JLeslie's avatar

@BhacSsylan Ok, if that is true, then I am going to go with the manufacturer wanted to sell more pills and it has backfired. Was it the actual manufacturer who suggested even after conception the morning after pill might help prevent implantation? That would mean someone like me who knows when I ovulate, might take it even if I had ovulated the day I had sex and the condom broke. If I know that pill does nothing, I’m not going to buy it.

livelaughlove21's avatar

@eno I’m not butthurt over anything. I’m white – what do I have to be butthurt about when it comes to racism? But I know an ignorant racist comment when I read one.

BhacSsylan's avatar

@JLeslie No, this was the science, it was a legitimate possibility and not hearsay (they could have drummed it up at the time, but they wouldn’t have been going against the science), it has just since come out that it doesn’t work that way. If you are sure of when you ovulate, then no, it wouldn’t work in that case. Can you be sure of the ovulation though? I have heard that it usually occurs in a range of possible days. Also, the particular insemination usually occurs several days prior to the inseminated ovulation, anyway (hence the reason the pill usually works); it takes quite a while for sperm to work their way to it.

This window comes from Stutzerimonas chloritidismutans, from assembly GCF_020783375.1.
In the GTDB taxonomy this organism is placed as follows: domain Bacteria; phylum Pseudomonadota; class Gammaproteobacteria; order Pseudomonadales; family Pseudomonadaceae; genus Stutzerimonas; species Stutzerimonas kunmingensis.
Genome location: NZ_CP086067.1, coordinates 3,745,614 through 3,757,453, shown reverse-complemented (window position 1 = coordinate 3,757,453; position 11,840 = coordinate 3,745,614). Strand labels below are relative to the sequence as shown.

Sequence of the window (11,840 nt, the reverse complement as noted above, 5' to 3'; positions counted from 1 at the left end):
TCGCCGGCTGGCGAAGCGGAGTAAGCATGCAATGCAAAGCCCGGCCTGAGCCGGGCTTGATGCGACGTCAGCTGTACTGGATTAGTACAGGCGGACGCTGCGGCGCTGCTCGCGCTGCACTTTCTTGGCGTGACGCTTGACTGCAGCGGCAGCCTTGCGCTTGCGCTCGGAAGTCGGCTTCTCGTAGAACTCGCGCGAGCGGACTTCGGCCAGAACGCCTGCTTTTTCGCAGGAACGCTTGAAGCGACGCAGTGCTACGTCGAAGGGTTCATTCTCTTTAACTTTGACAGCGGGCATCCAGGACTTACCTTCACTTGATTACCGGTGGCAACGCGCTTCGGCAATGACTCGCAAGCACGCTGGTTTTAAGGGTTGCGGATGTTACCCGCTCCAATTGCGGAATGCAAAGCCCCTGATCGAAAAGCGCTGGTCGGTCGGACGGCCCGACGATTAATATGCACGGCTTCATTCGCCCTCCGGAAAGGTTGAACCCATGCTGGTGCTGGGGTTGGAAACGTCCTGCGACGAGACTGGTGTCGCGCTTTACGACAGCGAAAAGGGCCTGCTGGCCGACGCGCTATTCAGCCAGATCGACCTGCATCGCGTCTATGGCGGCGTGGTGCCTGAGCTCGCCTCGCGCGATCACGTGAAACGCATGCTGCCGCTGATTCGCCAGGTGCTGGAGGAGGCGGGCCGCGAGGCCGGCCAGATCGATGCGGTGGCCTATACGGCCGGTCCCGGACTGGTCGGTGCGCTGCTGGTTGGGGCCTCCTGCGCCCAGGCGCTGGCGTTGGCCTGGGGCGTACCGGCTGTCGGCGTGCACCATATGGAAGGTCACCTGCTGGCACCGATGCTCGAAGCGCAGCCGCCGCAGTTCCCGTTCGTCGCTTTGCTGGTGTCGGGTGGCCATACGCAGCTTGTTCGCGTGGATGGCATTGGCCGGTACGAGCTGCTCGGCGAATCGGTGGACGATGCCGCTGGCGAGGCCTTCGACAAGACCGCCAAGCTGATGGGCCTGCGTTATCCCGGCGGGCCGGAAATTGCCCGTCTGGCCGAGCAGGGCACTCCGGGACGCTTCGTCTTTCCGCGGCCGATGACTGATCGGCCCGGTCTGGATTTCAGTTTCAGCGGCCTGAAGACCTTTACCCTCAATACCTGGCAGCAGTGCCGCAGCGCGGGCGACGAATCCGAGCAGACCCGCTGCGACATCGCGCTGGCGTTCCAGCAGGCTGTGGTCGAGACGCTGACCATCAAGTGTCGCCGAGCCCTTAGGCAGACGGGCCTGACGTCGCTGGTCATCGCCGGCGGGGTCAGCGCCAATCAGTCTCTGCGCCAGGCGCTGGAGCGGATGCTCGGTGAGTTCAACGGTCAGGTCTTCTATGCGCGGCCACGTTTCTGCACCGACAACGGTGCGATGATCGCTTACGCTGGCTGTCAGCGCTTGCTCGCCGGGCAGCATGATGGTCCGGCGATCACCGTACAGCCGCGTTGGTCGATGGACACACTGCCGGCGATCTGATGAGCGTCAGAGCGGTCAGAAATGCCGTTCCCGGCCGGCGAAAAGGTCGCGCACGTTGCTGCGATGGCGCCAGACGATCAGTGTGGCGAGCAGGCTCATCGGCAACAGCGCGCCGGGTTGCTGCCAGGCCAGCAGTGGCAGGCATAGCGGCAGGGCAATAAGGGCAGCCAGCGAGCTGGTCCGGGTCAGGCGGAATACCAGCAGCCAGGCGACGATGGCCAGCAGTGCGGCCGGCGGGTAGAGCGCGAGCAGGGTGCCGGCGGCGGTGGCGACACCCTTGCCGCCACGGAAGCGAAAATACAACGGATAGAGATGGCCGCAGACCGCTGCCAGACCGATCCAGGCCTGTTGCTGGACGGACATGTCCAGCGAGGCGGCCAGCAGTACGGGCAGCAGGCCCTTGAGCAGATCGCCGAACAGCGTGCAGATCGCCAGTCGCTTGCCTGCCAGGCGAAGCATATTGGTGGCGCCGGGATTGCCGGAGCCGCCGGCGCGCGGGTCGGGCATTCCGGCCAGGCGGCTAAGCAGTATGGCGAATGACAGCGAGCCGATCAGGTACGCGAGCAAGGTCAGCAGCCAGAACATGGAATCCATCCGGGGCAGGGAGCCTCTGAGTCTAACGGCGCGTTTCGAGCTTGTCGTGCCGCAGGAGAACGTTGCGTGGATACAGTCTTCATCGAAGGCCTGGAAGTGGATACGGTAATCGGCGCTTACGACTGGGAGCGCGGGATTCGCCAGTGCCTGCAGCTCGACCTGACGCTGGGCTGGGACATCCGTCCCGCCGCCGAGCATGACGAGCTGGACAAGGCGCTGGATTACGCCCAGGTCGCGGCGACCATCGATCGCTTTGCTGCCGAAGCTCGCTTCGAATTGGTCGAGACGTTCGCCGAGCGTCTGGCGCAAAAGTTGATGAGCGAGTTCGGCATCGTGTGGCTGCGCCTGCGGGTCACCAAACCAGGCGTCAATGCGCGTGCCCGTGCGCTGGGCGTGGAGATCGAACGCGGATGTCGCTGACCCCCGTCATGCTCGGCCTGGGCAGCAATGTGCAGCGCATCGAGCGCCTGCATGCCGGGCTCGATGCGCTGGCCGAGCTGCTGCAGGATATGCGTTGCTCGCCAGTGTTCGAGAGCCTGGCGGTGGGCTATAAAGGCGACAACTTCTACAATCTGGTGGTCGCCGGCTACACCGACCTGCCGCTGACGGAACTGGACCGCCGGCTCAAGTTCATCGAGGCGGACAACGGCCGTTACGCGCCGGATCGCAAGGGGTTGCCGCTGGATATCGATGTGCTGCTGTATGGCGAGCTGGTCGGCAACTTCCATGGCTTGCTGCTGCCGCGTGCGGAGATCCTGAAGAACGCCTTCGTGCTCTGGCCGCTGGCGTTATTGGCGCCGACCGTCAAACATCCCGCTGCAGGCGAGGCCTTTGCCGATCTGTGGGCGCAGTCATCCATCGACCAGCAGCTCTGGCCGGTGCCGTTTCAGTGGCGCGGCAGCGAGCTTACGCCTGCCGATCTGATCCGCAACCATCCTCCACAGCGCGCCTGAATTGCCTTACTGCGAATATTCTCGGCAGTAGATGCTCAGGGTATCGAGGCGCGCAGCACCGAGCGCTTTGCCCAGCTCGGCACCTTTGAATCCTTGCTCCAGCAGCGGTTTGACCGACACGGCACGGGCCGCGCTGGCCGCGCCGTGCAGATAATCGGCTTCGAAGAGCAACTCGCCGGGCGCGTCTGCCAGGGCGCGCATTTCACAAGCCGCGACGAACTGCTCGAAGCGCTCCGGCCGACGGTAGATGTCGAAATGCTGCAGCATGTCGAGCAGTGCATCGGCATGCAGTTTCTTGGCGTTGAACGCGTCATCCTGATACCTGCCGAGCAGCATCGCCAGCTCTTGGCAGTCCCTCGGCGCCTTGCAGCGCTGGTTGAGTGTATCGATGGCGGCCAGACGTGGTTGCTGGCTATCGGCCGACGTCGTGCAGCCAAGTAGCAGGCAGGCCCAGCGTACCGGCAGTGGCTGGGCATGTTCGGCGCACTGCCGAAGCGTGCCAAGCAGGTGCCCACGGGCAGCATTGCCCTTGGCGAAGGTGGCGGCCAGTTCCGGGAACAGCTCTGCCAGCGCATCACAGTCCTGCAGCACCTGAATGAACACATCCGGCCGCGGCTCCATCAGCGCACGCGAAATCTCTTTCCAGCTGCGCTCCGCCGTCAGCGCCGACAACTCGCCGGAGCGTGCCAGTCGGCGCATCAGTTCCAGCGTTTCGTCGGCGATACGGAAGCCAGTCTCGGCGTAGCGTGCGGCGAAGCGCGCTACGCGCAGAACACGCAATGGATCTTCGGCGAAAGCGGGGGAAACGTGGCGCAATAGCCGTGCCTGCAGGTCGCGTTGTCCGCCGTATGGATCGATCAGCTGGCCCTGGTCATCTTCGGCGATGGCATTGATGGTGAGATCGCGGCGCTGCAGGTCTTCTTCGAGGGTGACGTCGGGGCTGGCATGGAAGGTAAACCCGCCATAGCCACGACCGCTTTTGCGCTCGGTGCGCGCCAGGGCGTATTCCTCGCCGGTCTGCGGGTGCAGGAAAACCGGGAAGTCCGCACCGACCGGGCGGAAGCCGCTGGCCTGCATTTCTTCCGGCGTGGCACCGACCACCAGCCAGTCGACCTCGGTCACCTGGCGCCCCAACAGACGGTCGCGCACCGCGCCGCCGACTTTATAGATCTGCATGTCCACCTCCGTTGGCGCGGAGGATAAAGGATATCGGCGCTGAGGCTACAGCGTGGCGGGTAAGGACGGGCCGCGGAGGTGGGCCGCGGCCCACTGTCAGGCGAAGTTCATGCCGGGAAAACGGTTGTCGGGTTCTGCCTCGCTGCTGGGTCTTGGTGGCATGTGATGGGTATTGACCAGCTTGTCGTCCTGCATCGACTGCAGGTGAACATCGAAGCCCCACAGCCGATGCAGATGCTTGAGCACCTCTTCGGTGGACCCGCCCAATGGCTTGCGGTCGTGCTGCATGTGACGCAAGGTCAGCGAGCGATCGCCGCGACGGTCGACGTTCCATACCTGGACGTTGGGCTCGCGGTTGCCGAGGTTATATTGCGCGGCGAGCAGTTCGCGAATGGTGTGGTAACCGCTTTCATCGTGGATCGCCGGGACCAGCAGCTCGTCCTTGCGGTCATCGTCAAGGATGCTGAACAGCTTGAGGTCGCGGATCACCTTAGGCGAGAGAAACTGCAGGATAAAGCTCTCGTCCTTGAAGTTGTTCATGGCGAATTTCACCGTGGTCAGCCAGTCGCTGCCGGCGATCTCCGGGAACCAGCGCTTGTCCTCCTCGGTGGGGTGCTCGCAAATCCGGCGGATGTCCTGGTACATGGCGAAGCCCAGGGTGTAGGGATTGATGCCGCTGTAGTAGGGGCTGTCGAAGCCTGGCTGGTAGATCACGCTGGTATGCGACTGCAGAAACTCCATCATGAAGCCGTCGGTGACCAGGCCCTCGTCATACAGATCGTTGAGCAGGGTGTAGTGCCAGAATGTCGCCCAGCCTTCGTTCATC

KNOWITALL's avatar

@eno I second that, we are both white but racism hurts us all. Southern girls like us know this.

Berserker's avatar

@ucme LOL that was pretty well described, could see it in my head right away.

I’m pro choice, and I’m not getting into it any further than that. Just wanted to comment on the Frenchman thing, really.

JLeslie's avatar